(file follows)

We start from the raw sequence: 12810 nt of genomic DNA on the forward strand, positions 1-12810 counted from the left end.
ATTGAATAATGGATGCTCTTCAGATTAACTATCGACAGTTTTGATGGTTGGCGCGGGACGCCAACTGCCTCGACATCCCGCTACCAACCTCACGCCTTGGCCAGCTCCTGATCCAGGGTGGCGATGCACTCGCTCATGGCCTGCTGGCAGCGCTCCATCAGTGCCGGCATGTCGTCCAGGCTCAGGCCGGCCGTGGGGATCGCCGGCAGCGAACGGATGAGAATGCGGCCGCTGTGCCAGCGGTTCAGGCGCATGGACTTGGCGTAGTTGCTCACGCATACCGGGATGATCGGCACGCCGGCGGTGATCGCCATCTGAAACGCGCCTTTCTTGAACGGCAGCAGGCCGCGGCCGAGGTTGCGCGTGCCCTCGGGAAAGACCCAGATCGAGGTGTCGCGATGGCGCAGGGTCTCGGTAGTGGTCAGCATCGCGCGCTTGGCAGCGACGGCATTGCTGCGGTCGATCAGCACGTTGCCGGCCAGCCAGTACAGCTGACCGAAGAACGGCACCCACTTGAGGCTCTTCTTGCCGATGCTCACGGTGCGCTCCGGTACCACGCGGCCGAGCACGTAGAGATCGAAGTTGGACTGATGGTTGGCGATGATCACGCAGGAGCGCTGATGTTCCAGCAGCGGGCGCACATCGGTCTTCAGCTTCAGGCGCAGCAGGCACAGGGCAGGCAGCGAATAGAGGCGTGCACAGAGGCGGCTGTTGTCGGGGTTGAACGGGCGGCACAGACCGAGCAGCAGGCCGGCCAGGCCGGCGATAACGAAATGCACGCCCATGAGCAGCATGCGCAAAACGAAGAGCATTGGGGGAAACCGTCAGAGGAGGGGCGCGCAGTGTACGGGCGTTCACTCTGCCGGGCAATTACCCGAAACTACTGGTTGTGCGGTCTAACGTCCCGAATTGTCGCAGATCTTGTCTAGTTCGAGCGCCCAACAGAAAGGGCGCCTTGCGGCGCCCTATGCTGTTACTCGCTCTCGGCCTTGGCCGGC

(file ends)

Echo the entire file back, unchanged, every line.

We start from the raw sequence: 12810 nt of genomic DNA on the forward strand, positions 1-12810 counted from the left end.
ATTGAATAATGGATGCTCTTCAGATTAACTATCGACAGTTTTGATGGTTGGCGCGGGACGCCAACTGCCTCGACATCCCGCTACCAACCTCACGCCTTGGCCAGCTCCTGATCCAGGGTGGCGATGCACTCGCTCATGGCCTGCTGGCAGCGCTCCATCAGTGCCGGCATGTCGTCCAGGCTCAGGCCGGCCGTGGGGATCGCCGGCAGCGAACGGATGAGAATGCGGCCGCTGTGCCAGCGGTTCAGGCGCATGGACTTGGCGTAGTTGCTCACGCATACCGGGATGATCGGCACGCCGGCGGTGATCGCCATCTGAAACGCGCCTTTCTTGAACGGCAGCAGGCCGCGGCCGAGGTTGCGCGTGCCCTCGGGAAAGACCCAGATCGAGGTGTCGCGATGGCGCAGGGTCTCGGTAGTGGTCAGCATCGCGCGCTTGGCAGCGACGGCATTGCTGCGGTCGATCAGCACGTTGCCGGCCAGCCAGTACAGCTGACCGAAGAACGGCACCCACTTGAGGCTCTTCTTGCCGATGCTCACGGTGCGCTCCGGTACCACGCGGCCGAGCACGTAGAGATCGAAGTTGGACTGATGGTTGGCGATGATCACGCAGGAGCGCTGATGTTCCAGCAGCGGGCGCACATCGGTCTTCAGCTTCAGGCGCAGCAGGCACAGGGCAGGCAGCGAATAGAGGCGTGCACAGAGGCGGCTGTTGTCGGGGTTGAACGGGCGGCACAGACCGAGCAGCAGGCCGGCCAGGCCGGCGATAACGAAATGCACGCCCATGAGCAGCATGCGCAAAACGAAGAGCATTGGGGGAAACCGTCAGAGGAGGGGCGCGCAGTGTACGGGCGTTCACTCTGCCGGGCAATTACCCGAAACTACTGGTTGTGCGGTCTAACGTCCCGAATTGTCGCAGATCTTGTCTAGTTCGAGCGCCCAACAGAAAGGGCGCCTTGCGGCGCCCTATGCTGTTACTCGCTCTCGGCCTTGGCCGGC